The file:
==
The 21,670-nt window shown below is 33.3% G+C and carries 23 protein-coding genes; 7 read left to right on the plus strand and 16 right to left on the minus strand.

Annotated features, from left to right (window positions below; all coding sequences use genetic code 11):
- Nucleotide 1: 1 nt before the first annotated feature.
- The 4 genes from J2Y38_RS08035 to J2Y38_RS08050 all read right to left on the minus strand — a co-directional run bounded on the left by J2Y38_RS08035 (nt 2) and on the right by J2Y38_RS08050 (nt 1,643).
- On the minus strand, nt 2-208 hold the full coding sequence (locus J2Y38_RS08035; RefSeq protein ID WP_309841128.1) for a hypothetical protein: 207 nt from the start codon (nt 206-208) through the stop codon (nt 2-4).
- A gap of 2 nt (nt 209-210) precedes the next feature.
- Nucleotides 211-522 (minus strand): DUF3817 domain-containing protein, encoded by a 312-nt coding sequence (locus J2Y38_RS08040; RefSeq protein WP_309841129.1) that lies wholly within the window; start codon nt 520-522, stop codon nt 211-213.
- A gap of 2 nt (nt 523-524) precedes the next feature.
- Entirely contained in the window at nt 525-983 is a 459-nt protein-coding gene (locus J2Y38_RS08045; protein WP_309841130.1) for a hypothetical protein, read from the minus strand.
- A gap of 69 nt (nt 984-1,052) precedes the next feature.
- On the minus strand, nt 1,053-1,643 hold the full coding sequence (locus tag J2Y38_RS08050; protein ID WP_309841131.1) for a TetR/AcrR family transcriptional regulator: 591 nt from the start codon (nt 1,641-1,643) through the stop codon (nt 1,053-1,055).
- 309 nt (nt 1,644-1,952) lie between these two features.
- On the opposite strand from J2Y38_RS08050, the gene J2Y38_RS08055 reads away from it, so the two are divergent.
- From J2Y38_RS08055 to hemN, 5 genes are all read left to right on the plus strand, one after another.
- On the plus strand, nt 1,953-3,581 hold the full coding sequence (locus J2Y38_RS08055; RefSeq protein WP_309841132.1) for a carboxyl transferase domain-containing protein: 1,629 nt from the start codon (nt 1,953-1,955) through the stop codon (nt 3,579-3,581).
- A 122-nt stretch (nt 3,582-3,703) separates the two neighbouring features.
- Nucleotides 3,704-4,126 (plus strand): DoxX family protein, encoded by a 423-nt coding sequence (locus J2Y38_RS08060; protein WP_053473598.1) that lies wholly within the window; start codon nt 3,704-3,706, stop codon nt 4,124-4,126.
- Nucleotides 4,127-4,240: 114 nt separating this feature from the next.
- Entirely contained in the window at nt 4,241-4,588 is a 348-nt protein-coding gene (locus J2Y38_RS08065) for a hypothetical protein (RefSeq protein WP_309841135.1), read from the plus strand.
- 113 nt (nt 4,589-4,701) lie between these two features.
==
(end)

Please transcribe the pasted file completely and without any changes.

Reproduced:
The 21,670-nt window shown below is 33.3% G+C and carries 23 protein-coding genes; 7 read left to right on the plus strand and 16 right to left on the minus strand.

Annotated features, from left to right (window positions below; all coding sequences use genetic code 11):
- Nucleotide 1: 1 nt before the first annotated feature.
- The 4 genes from J2Y38_RS08035 to J2Y38_RS08050 all read right to left on the minus strand — a co-directional run bounded on the left by J2Y38_RS08035 (nt 2) and on the right by J2Y38_RS08050 (nt 1,643).
- On the minus strand, nt 2-208 hold the full coding sequence (locus J2Y38_RS08035; RefSeq protein ID WP_309841128.1) for a hypothetical protein: 207 nt from the start codon (nt 206-208) through the stop codon (nt 2-4).
- A gap of 2 nt (nt 209-210) precedes the next feature.
- Nucleotides 211-522 (minus strand): DUF3817 domain-containing protein, encoded by a 312-nt coding sequence (locus J2Y38_RS08040; RefSeq protein WP_309841129.1) that lies wholly within the window; start codon nt 520-522, stop codon nt 211-213.
- A gap of 2 nt (nt 523-524) precedes the next feature.
- Entirely contained in the window at nt 525-983 is a 459-nt protein-coding gene (locus J2Y38_RS08045; protein WP_309841130.1) for a hypothetical protein, read from the minus strand.
- A gap of 69 nt (nt 984-1,052) precedes the next feature.
- On the minus strand, nt 1,053-1,643 hold the full coding sequence (locus tag J2Y38_RS08050; protein ID WP_309841131.1) for a TetR/AcrR family transcriptional regulator: 591 nt from the start codon (nt 1,641-1,643) through the stop codon (nt 1,053-1,055).
- 309 nt (nt 1,644-1,952) lie between these two features.
- On the opposite strand from J2Y38_RS08050, the gene J2Y38_RS08055 reads away from it, so the two are divergent.
- From J2Y38_RS08055 to hemN, 5 genes are all read left to right on the plus strand, one after another.
- On the plus strand, nt 1,953-3,581 hold the full coding sequence (locus J2Y38_RS08055; RefSeq protein WP_309841132.1) for a carboxyl transferase domain-containing protein: 1,629 nt from the start codon (nt 1,953-1,955) through the stop codon (nt 3,579-3,581).
- A 122-nt stretch (nt 3,582-3,703) separates the two neighbouring features.
- Nucleotides 3,704-4,126 (plus strand): DoxX family protein, encoded by a 423-nt coding sequence (locus J2Y38_RS08060; protein WP_053473598.1) that lies wholly within the window; start codon nt 3,704-3,706, stop codon nt 4,124-4,126.
- Nucleotides 4,127-4,240: 114 nt separating this feature from the next.
- Entirely contained in the window at nt 4,241-4,588 is a 348-nt protein-coding gene (locus J2Y38_RS08065) for a hypothetical protein (RefSeq protein WP_309841135.1), read from the plus strand.
- 113 nt (nt 4,589-4,701) lie between these two features.